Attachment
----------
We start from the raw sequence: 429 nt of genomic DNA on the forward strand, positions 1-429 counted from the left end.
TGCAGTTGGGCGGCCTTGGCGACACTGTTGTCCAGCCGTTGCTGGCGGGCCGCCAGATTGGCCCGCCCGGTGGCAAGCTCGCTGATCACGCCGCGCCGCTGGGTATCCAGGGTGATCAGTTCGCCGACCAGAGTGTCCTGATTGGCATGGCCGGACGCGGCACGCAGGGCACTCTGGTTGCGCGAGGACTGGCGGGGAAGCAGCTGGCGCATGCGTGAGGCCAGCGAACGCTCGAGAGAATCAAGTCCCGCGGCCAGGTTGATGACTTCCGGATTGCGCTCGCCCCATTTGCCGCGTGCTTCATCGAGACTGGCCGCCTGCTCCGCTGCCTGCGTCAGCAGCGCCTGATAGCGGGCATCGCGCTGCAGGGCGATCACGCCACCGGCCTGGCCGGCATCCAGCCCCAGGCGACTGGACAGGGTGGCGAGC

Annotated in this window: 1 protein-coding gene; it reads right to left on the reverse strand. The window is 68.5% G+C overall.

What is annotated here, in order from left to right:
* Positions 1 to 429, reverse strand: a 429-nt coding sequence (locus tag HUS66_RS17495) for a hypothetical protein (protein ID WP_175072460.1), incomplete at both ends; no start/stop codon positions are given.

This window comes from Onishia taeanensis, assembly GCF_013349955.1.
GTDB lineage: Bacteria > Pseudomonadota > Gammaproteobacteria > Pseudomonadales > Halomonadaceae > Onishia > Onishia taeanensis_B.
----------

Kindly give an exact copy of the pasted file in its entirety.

We start from the raw sequence: 429 nt of genomic DNA on the forward strand, positions 1-429 counted from the left end.
TGCAGTTGGGCGGCCTTGGCGACACTGTTGTCCAGCCGTTGCTGGCGGGCCGCCAGATTGGCCCGCCCGGTGGCAAGCTCGCTGATCACGCCGCGCCGCTGGGTATCCAGGGTGATCAGTTCGCCGACCAGAGTGTCCTGATTGGCATGGCCGGACGCGGCACGCAGGGCACTCTGGTTGCGCGAGGACTGGCGGGGAAGCAGCTGGCGCATGCGTGAGGCCAGCGAACGCTCGAGAGAATCAAGTCCCGCGGCCAGGTTGATGACTTCCGGATTGCGCTCGCCCCATTTGCCGCGTGCTTCATCGAGACTGGCCGCCTGCTCCGCTGCCTGCGTCAGCAGCGCCTGATAGCGGGCATCGCGCTGCAGGGCGATCACGCCACCGGCCTGGCCGGCATCCAGCCCCAGGCGACTGGACAGGGTGGCGAGC

Annotated in this window: 1 protein-coding gene; it reads right to left on the reverse strand. The window is 68.5% G+C overall.

What is annotated here, in order from left to right:
* Positions 1 to 429, reverse strand: a 429-nt coding sequence (locus tag HUS66_RS17495) for a hypothetical protein (protein ID WP_175072460.1), incomplete at both ends; no start/stop codon positions are given.

This window comes from Onishia taeanensis, assembly GCF_013349955.1.
GTDB lineage: Bacteria > Pseudomonadota > Gammaproteobacteria > Pseudomonadales > Halomonadaceae > Onishia > Onishia taeanensis_B.